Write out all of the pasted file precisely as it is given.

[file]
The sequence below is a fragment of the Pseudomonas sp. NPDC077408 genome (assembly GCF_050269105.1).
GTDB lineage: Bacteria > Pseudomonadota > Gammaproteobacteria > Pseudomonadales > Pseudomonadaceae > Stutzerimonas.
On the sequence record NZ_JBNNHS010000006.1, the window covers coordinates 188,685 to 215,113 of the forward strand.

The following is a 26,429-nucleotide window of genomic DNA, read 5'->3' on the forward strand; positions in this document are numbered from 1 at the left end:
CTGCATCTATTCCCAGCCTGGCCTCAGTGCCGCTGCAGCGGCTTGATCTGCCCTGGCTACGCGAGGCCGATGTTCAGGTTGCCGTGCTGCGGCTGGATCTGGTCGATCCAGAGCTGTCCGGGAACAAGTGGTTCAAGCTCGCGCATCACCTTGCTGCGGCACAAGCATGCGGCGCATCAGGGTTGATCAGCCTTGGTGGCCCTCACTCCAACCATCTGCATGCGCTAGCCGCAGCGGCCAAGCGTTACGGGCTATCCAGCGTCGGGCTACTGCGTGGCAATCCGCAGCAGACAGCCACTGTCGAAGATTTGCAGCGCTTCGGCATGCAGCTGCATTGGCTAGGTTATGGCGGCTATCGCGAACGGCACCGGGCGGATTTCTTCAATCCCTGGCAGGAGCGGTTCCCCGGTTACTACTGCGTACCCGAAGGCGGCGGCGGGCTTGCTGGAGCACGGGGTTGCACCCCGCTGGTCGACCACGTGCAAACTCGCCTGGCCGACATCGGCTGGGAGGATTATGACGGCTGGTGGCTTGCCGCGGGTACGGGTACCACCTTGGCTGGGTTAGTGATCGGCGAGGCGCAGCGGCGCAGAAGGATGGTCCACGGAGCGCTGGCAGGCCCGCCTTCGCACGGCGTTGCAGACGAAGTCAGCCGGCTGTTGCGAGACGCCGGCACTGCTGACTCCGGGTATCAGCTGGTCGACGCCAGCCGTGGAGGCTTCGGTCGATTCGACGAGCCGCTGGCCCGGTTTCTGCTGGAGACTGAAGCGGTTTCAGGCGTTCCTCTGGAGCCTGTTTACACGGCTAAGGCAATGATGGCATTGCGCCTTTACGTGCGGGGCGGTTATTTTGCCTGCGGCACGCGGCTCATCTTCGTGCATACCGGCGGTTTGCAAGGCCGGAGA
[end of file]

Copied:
The sequence below is a fragment of the Pseudomonas sp. NPDC077408 genome (assembly GCF_050269105.1).
GTDB lineage: Bacteria > Pseudomonadota > Gammaproteobacteria > Pseudomonadales > Pseudomonadaceae > Stutzerimonas.
On the sequence record NZ_JBNNHS010000006.1, the window covers coordinates 188,685 to 215,113 of the forward strand.

The following is a 26,429-nucleotide window of genomic DNA, read 5'->3' on the forward strand; positions in this document are numbered from 1 at the left end:
CTGCATCTATTCCCAGCCTGGCCTCAGTGCCGCTGCAGCGGCTTGATCTGCCCTGGCTACGCGAGGCCGATGTTCAGGTTGCCGTGCTGCGGCTGGATCTGGTCGATCCAGAGCTGTCCGGGAACAAGTGGTTCAAGCTCGCGCATCACCTTGCTGCGGCACAAGCATGCGGCGCATCAGGGTTGATCAGCCTTGGTGGCCCTCACTCCAACCATCTGCATGCGCTAGCCGCAGCGGCCAAGCGTTACGGGCTATCCAGCGTCGGGCTACTGCGTGGCAATCCGCAGCAGACAGCCACTGTCGAAGATTTGCAGCGCTTCGGCATGCAGCTGCATTGGCTAGGTTATGGCGGCTATCGCGAACGGCACCGGGCGGATTTCTTCAATCCCTGGCAGGAGCGGTTCCCCGGTTACTACTGCGTACCCGAAGGCGGCGGCGGGCTTGCTGGAGCACGGGGTTGCACCCCGCTGGTCGACCACGTGCAAACTCGCCTGGCCGACATCGGCTGGGAGGATTATGACGGCTGGTGGCTTGCCGCGGGTACGGGTACCACCTTGGCTGGGTTAGTGATCGGCGAGGCGCAGCGGCGCAGAAGGATGGTCCACGGAGCGCTGGCAGGCCCGCCTTCGCACGGCGTTGCAGACGAAGTCAGCCGGCTGTTGCGAGACGCCGGCACTGCTGACTCCGGGTATCAGCTGGTCGACGCCAGCCGTGGAGGCTTCGGTCGATTCGACGAGCCGCTGGCCCGGTTTCTGCTGGAGACTGAAGCGGTTTCAGGCGTTCCTCTGGAGCCTGTTTACACGGCTAAGGCAATGATGGCATTGCGCCTTTACGTGCGGGGCGGTTATTTTGCCTGCGGCACGCGGCTCATCTTCGTGCATACCGGCGGTTTGCAAGGCCGGAGA